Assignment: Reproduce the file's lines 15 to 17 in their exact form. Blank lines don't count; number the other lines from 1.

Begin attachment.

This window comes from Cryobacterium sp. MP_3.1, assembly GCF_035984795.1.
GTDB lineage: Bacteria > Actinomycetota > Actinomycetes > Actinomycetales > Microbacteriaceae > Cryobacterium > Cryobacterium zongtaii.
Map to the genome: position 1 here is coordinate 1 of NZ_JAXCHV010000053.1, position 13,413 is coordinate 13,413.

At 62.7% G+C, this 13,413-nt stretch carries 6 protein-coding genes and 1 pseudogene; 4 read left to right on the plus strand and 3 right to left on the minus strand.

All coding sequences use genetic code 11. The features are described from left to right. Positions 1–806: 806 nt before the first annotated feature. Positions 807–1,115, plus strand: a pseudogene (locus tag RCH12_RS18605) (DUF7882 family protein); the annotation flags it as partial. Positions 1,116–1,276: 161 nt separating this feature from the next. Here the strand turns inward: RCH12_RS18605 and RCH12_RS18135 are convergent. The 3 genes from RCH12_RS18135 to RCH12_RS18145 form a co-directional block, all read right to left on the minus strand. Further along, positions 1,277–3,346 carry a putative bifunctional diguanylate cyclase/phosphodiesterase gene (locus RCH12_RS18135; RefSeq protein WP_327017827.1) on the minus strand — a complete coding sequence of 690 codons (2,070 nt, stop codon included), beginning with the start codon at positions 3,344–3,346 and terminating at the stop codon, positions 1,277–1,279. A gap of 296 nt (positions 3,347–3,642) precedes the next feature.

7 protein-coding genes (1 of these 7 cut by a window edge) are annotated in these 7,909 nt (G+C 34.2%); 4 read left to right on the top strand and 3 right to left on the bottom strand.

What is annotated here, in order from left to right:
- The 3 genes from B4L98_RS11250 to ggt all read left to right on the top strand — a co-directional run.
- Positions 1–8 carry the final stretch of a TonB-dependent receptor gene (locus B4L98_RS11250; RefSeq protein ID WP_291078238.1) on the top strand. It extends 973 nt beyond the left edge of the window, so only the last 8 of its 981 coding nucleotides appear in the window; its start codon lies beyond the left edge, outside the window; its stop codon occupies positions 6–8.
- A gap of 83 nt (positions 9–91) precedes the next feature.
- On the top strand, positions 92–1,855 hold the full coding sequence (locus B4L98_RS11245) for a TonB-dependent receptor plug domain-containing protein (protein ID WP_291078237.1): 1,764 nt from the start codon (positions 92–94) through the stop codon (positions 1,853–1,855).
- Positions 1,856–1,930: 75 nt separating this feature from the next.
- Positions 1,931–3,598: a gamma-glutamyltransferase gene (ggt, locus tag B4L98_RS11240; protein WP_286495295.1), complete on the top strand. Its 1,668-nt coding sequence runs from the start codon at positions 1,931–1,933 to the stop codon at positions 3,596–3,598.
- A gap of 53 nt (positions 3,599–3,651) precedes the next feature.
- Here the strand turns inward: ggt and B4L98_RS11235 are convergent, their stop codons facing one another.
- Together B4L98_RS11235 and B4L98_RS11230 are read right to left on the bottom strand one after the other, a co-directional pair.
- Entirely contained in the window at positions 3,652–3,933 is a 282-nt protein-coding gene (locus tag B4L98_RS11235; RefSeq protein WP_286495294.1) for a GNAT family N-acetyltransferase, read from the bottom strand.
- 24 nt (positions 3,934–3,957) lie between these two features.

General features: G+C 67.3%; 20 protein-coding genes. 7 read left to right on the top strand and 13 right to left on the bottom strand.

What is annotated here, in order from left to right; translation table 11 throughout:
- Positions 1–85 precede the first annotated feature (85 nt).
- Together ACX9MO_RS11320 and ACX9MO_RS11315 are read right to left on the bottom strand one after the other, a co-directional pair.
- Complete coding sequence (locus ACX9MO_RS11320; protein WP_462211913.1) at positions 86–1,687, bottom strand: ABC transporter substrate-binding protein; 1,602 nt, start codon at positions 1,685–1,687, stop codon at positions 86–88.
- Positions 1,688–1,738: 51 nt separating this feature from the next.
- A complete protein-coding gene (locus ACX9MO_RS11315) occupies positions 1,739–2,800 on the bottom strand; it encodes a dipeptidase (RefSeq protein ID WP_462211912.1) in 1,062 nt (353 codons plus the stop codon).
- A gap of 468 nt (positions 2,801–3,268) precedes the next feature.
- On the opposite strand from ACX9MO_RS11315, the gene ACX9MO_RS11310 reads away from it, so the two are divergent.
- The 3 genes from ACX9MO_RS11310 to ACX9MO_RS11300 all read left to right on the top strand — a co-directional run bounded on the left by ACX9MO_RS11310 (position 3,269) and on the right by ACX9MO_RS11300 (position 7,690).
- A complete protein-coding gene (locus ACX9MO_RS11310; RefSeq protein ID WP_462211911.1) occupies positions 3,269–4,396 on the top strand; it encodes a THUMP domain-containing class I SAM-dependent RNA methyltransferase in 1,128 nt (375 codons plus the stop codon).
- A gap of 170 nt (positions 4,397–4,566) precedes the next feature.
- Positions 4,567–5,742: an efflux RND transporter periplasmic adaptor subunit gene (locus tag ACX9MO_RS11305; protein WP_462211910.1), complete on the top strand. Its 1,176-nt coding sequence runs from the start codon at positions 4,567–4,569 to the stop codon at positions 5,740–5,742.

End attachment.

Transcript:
- Here the strand turns inward: ggt and B4L98_RS11235 are convergent, their stop codons facing one another.
- Together B4L98_RS11235 and B4L98_RS11230 are read right to left on the bottom strand one after the other, a co-directional pair.
- Entirely contained in the window at positions 3,652–3,933 is a 282-nt protein-coding gene (locus tag B4L98_RS11235; RefSeq protein WP_286495294.1) for a GNAT family N-acetyltransferase, read from the bottom strand.